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In a world-first trial, SA Power Networks is launching a new smart Flexible Exports option, which will double the amount of solar power South Australian households are able to export into the state grid.

The new option enables new solar customers in parts of Adelaide’s southern suburbs to export up to 10kW per phase from their panels, double the current standard export limit. 

Flexible Exports will be made available from 23 September 2021 in a trial funded by the Australian Renewable Energy Agency (ARENA). 

Project partners have spent the past nine months developing the necessary technology to enable dynamic management of solar export limits, which will see export limits automatically update throughout the day to reflect the export capacity of the local network. 

The introduction of Flexible Exports is being prioritised as an alternative to lower fixed export limits in congested areas of the network. 

Initially, these will be areas served by the Sheidow Park substation, including parts of Hallett Cove, Sheidow Park, Trott Park, Reynella, Old Reynella, Reynella East, O’Halloran Hill and Happy Valley.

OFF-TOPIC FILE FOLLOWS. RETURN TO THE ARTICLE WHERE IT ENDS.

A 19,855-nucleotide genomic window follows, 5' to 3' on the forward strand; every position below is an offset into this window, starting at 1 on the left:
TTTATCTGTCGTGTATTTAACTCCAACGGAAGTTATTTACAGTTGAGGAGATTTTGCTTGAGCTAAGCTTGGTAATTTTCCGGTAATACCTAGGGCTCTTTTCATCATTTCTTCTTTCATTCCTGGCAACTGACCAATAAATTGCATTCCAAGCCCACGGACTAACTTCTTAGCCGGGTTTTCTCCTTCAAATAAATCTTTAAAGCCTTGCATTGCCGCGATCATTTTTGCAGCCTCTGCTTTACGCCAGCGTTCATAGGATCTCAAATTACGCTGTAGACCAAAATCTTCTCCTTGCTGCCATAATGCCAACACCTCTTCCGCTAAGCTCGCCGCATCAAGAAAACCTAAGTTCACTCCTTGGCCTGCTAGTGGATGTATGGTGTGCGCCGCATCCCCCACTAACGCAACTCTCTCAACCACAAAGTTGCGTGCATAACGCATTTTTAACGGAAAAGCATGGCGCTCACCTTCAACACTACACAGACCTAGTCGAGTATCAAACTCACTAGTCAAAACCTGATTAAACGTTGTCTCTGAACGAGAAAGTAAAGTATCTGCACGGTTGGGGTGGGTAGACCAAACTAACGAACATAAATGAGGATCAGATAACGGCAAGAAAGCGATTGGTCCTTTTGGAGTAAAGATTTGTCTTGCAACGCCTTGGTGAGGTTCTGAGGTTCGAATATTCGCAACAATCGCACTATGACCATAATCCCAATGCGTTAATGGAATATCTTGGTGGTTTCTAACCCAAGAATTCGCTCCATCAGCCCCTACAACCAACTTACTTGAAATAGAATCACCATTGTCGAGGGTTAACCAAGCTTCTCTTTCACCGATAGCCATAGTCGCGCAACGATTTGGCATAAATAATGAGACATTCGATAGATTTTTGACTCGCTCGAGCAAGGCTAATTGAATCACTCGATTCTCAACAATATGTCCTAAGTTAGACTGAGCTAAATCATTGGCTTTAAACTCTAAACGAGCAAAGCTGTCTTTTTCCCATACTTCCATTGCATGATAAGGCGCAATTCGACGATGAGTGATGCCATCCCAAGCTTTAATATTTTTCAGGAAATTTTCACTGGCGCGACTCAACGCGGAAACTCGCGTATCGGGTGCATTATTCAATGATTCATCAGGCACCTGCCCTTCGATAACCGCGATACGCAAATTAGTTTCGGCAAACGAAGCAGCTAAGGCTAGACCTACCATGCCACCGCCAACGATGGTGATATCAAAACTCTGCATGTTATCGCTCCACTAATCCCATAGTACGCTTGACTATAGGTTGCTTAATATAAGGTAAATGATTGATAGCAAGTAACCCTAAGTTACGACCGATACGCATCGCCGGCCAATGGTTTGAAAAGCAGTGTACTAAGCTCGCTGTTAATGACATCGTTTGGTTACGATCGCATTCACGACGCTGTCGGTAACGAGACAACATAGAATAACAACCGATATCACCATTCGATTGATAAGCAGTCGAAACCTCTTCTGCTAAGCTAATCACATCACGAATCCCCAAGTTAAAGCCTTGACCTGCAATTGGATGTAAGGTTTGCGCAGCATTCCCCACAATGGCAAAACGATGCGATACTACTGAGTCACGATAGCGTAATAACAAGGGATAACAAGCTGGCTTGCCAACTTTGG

From 23 September, households serviced by the Sheidow Park substation who want to connect or upgrade solar will be offered the choice of a fixed 1.5kW limit or a flexible export limit up to 10kW.

The proposal does not affect existing solar customers, or those connecting or upgrading systems in other parts of the network that are not congested – they will remain on their current limit of 5kW per phase. 

More than 46 per cent of households in the area have solar and the local network is reaching its limit to support more solar connections at the current fixed export limit of 5kW. However, the network is only congested at rare times (e.g. mild sunny days in spring). 

Flexible export limits offered under the trial will enable more customers to connect solar and also provide greater solar export opportunities throughout the year.

SA Power General Manager Strategy and Transformation, Mark Vincent, said, “We are in the early stages of this new technology, and Flexible Exports is a world-first that will help us accommodate more solar on our network.

“Based on network conditions experienced over the past 12 months, the flexible option would allow customers the opportunity to export 10kW for 98 per cent of the time.

“We expect that once we have proven the technology and assessed the customer experience that this will become a standard offer for new solar customers in South Australia from mid-2022.

“It is part of our plan to double the amount of solar that we can accommodate on our network by 2025.”

Energy Networks Australia Chief Executive Officer, Andrew Dillon, said the project had far-reaching implications for the future of solar energy. 

“This is the future a smarter, more flexible power system,” Mr Dillon said.

“Until now, the problem has been that in order to manage voltage and stability issues that occur only some of the time, networks around the country have had to impose export limits that apply all the time.

“The South Australia trial will have implications not only for the rest of Australia, but internationally.”

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